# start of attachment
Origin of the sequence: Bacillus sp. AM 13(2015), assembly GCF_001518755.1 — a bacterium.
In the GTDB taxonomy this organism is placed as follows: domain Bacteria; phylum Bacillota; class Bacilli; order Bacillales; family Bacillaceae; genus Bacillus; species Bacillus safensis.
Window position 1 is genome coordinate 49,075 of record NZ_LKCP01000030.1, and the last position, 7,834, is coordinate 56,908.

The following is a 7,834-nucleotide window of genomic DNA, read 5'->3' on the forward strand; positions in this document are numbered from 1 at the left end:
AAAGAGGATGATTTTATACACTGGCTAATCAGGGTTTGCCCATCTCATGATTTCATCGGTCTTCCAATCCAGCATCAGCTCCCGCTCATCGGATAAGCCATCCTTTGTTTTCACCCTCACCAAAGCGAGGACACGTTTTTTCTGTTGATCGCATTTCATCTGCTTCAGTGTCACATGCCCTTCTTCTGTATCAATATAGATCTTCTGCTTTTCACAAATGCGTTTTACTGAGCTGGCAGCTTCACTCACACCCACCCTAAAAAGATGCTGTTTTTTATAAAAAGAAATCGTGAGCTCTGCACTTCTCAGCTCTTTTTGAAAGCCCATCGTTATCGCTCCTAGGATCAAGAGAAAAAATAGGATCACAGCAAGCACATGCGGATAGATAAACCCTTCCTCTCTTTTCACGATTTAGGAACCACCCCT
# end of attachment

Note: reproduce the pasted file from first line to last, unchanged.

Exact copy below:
Origin of the sequence: Bacillus sp. AM 13(2015), assembly GCF_001518755.1 — a bacterium.
In the GTDB taxonomy this organism is placed as follows: domain Bacteria; phylum Bacillota; class Bacilli; order Bacillales; family Bacillaceae; genus Bacillus; species Bacillus safensis.
Window position 1 is genome coordinate 49,075 of record NZ_LKCP01000030.1, and the last position, 7,834, is coordinate 56,908.

The following is a 7,834-nucleotide window of genomic DNA, read 5'->3' on the forward strand; positions in this document are numbered from 1 at the left end:
AAAGAGGATGATTTTATACACTGGCTAATCAGGGTTTGCCCATCTCATGATTTCATCGGTCTTCCAATCCAGCATCAGCTCCCGCTCATCGGATAAGCCATCCTTTGTTTTCACCCTCACCAAAGCGAGGACACGTTTTTTCTGTTGATCGCATTTCATCTGCTTCAGTGTCACATGCCCTTCTTCTGTATCAATATAGATCTTCTGCTTTTCACAAATGCGTTTTACTGAGCTGGCAGCTTCACTCACACCCACCCTAAAAAGATGCTGTTTTTTATAAAAAGAAATCGTGAGCTCTGCACTTCTCAGCTCTTTTTGAAAGCCCATCGTTATCGCTCCTAGGATCAAGAGAAAAAATAGGATCACAGCAAGCACATGCGGATAGATAAACCCTTCCTCTCTTTTCACGATTTAGGAACCACCCCT